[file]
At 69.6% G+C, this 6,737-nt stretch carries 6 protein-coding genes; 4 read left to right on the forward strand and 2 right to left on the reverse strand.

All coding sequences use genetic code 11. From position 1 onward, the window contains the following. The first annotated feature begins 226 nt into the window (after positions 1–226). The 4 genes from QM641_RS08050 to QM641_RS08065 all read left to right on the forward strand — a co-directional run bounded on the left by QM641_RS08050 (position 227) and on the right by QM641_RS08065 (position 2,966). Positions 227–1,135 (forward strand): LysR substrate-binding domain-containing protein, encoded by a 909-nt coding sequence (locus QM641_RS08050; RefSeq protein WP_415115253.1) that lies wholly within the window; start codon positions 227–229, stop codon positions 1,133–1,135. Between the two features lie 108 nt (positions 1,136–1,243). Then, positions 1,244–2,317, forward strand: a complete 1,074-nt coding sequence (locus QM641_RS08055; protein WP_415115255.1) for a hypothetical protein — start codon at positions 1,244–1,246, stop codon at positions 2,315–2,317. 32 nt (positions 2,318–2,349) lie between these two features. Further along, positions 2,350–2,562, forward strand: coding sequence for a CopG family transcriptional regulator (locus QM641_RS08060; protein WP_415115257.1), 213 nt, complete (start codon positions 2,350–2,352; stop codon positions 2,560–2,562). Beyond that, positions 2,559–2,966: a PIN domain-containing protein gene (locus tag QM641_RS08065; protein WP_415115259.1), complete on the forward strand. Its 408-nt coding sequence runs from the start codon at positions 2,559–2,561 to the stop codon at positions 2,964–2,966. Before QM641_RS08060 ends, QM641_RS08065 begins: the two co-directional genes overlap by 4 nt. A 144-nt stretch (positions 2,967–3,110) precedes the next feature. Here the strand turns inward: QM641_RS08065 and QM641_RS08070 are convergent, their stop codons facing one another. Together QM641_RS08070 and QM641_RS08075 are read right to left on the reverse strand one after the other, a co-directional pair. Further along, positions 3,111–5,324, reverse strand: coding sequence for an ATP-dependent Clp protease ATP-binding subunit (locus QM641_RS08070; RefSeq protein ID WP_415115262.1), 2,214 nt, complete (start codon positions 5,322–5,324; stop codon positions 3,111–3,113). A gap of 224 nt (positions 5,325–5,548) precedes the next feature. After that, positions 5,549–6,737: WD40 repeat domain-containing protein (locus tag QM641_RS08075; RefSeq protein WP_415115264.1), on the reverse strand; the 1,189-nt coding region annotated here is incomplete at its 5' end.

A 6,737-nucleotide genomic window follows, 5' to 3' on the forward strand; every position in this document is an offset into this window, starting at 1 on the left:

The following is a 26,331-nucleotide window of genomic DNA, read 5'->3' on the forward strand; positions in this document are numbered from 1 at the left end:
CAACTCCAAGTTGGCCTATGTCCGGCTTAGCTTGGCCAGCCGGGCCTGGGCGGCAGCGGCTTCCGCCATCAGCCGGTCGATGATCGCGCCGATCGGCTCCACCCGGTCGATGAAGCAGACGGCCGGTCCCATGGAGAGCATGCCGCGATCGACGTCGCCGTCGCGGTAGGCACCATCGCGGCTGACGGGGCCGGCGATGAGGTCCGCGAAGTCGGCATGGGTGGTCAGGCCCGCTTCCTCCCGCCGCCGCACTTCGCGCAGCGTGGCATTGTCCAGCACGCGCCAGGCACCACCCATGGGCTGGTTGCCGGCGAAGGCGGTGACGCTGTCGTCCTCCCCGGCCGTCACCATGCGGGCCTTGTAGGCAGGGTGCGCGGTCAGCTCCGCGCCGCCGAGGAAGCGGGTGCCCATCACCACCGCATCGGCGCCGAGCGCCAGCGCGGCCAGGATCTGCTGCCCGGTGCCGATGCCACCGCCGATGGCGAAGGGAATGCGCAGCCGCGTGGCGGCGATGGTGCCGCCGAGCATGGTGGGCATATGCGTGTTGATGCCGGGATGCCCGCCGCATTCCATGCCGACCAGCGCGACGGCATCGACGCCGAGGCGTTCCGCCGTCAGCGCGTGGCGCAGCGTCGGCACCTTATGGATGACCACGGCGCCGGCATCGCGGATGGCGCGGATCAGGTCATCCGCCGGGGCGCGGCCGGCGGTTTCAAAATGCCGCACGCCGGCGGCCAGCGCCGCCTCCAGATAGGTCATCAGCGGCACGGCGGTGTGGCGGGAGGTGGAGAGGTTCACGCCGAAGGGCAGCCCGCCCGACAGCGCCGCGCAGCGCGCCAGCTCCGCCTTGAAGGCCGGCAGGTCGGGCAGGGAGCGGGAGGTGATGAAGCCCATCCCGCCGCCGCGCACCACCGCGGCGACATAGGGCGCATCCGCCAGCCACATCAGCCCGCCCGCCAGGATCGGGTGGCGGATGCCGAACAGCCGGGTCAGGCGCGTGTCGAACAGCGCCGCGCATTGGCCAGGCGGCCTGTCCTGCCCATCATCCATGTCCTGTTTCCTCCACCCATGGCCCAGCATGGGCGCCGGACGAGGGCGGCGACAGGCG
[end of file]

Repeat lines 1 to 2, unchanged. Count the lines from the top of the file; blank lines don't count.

At 69.6% G+C, this 6,737-nt stretch carries 6 protein-coding genes; 4 read left to right on the forward strand and 2 right to left on the reverse strand.

All coding sequences use genetic code 11. From position 1 onward, the window contains the following. The first annotated feature begins 226 nt into the window (after positions 1–226). The 4 genes from QM641_RS08050 to QM641_RS08065 all read left to right on the forward strand — a co-directional run bounded on the left by QM641_RS08050 (position 227) and on the right by QM641_RS08065 (position 2,966). Positions 227–1,135 (forward strand): LysR substrate-binding domain-containing protein, encoded by a 909-nt coding sequence (locus QM641_RS08050; RefSeq protein WP_415115253.1) that lies wholly within the window; start codon positions 227–229, stop codon positions 1,133–1,135. Between the two features lie 108 nt (positions 1,136–1,243). Then, positions 1,244–2,317, forward strand: a complete 1,074-nt coding sequence (locus QM641_RS08055; protein WP_415115255.1) for a hypothetical protein — start codon at positions 1,244–1,246, stop codon at positions 2,315–2,317. 32 nt (positions 2,318–2,349) lie between these two features. Further along, positions 2,350–2,562, forward strand: coding sequence for a CopG family transcriptional regulator (locus QM641_RS08060; protein WP_415115257.1), 213 nt, complete (start codon positions 2,350–2,352; stop codon positions 2,560–2,562). Beyond that, positions 2,559–2,966: a PIN domain-containing protein gene (locus tag QM641_RS08065; protein WP_415115259.1), complete on the forward strand. Its 408-nt coding sequence runs from the start codon at positions 2,559–2,561 to the stop codon at positions 2,964–2,966. Before QM641_RS08060 ends, QM641_RS08065 begins: the two co-directional genes overlap by 4 nt. A 144-nt stretch (positions 2,967–3,110) precedes the next feature. Here the strand turns inward: QM641_RS08065 and QM641_RS08070 are convergent, their stop codons facing one another. Together QM641_RS08070 and QM641_RS08075 are read right to left on the reverse strand one after the other, a co-directional pair. Further along, positions 3,111–5,324, reverse strand: coding sequence for an ATP-dependent Clp protease ATP-binding subunit (locus QM641_RS08070; RefSeq protein ID WP_415115262.1), 2,214 nt, complete (start codon positions 5,322–5,324; stop codon positions 3,111–3,113). A gap of 224 nt (positions 5,325–5,548) precedes the next feature. After that, positions 5,549–6,737: WD40 repeat domain-containing protein (locus tag QM641_RS08075; RefSeq protein WP_415115264.1), on the reverse strand; the 1,189-nt coding region annotated here is incomplete at its 5' end.